A petition for a bushfire inquiry set up only a couple of days ago has more than 2300 signatures.

At the weekend, Palaszczuk smacked down the need for people to be heard. She said her Government did a great job at protecting people.

The tone of her defence was indifferent to the frustration many landholders have been feeling for the past few years. It was as if she did not know why the community was not giving her accolades like the one former premier Anna Bligh rightly received when reminding Queenslanders what they are made of in the wake of the devastating 2011 floods.

So let's put her arguments to the test.

Palaszczuk attacked critics for saying vegetation management laws prevented the carrying out of fire breaks.

"Fire breaks are exempt. No permit required,'' she said.

 

Premier Annastacia Palaszczuk tours a central Queensland fire zone recently.
Premier Annastacia Palaszczuk tours a central Queensland fire zone recently.

 

The problem with that tricky language is that under Queensland's Nature Conservation Act 1992, the law clearly states landholders may still need a permit before clearing protected native plants, even for fire management.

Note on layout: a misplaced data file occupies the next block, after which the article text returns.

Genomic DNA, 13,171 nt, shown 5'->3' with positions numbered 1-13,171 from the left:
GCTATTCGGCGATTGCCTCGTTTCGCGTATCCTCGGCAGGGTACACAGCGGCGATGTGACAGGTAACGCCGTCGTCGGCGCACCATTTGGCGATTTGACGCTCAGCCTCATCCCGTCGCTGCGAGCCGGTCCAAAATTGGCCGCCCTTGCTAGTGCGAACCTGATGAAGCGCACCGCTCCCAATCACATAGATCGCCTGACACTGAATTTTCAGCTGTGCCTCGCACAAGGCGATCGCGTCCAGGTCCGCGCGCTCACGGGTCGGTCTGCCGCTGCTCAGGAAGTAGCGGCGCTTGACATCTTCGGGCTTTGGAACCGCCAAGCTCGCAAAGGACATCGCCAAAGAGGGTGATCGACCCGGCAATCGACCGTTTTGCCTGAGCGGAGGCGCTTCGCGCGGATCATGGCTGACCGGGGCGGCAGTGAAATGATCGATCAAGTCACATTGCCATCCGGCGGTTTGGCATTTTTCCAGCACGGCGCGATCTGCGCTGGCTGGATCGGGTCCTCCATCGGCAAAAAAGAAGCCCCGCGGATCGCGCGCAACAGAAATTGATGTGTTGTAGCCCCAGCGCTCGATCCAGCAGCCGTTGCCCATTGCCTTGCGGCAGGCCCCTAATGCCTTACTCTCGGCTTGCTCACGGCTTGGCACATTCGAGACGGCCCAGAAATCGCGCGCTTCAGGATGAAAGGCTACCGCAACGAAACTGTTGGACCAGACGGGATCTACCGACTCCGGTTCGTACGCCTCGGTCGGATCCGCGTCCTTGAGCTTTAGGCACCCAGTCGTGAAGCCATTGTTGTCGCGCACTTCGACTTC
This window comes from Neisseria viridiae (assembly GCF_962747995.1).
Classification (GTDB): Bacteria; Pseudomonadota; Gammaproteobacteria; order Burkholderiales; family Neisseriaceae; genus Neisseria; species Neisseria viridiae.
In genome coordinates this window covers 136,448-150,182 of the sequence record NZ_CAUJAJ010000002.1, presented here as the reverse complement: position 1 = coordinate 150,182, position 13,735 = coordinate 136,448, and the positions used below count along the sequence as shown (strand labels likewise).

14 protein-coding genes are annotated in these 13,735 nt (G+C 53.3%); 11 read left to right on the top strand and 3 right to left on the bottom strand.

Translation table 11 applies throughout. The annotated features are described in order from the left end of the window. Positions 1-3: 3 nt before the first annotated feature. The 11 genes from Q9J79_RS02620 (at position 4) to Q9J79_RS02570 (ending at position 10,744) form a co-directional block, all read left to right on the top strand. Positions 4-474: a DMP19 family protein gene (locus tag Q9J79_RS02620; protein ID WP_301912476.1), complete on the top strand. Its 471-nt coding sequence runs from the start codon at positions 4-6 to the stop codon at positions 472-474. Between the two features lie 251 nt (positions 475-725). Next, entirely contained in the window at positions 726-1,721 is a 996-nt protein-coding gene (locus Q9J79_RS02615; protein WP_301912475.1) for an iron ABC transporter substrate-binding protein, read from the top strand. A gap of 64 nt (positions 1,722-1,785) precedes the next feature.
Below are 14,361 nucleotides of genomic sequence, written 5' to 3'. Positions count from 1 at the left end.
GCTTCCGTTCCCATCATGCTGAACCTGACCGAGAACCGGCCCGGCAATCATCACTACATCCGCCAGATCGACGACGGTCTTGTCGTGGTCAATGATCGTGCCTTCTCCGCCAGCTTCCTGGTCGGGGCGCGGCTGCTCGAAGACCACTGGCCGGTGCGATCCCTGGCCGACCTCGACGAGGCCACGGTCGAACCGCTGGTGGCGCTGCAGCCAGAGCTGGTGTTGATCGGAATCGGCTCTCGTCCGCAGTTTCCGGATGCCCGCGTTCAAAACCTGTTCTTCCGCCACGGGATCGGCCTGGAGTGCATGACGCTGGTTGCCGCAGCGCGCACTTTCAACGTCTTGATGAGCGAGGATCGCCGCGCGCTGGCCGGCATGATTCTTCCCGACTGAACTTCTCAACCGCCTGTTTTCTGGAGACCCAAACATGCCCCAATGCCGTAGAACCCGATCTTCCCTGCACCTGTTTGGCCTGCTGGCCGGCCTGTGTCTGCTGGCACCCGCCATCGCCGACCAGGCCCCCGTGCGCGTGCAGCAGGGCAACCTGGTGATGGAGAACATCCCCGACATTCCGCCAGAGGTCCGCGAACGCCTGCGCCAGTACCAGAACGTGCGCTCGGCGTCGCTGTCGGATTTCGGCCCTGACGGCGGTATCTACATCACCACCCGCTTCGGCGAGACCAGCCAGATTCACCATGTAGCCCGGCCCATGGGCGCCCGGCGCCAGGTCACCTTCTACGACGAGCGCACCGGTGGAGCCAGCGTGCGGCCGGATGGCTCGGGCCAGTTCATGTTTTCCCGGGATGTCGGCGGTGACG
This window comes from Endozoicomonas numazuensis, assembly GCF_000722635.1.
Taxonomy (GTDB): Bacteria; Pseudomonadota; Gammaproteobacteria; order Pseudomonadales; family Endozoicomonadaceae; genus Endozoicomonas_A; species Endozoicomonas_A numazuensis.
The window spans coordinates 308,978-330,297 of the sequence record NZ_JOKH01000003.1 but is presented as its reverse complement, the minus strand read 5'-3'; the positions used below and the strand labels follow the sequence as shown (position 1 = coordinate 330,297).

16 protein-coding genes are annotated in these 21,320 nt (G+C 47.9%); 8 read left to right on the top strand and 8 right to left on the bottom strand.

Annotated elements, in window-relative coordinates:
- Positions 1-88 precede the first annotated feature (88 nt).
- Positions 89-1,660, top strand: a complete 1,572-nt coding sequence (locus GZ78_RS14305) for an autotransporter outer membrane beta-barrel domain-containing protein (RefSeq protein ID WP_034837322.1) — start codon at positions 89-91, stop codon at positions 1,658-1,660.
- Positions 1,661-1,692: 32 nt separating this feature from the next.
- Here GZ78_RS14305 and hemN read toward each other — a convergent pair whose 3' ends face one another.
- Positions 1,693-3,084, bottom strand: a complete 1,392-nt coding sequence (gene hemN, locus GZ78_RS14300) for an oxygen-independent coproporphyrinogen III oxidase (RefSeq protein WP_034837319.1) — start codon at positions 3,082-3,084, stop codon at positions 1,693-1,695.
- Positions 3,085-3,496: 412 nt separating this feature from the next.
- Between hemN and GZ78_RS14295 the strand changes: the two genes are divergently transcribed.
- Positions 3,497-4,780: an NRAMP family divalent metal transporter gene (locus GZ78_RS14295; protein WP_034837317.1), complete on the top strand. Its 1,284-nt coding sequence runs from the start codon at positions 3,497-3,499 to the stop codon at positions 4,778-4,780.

"Exemptions MAY apply...if clearing is for fire management,'' the explanatory note of the Bill says.

No one credible is saying her souped-up vegetation management laws caused the fires.

The issue is about whether the laws, and their constant amendments, plus her Government's management of national parks, plus potential delays for fire permits, exacerbated the bushfires or made it more difficult to fight.

The question is also whether these laws and practices are communicated properly.

There is a lot of confusion in rural communities about what they can and cannot do. Palaszczuk cannot blame her opponents for this.

She is the Premier. Responsibility for articulating laws and a clear message is the responsibility of her Government.

But this is a Premier becoming arrogant.

She also said this: "Twenty-six Queensland cities and towns set new records for high temperatures in that week - 17 above 40C. Added to that were high winds and storms.

"That caused the fires: unprecedented weather conditions.

"Where were the critics when we were fighting these fires?"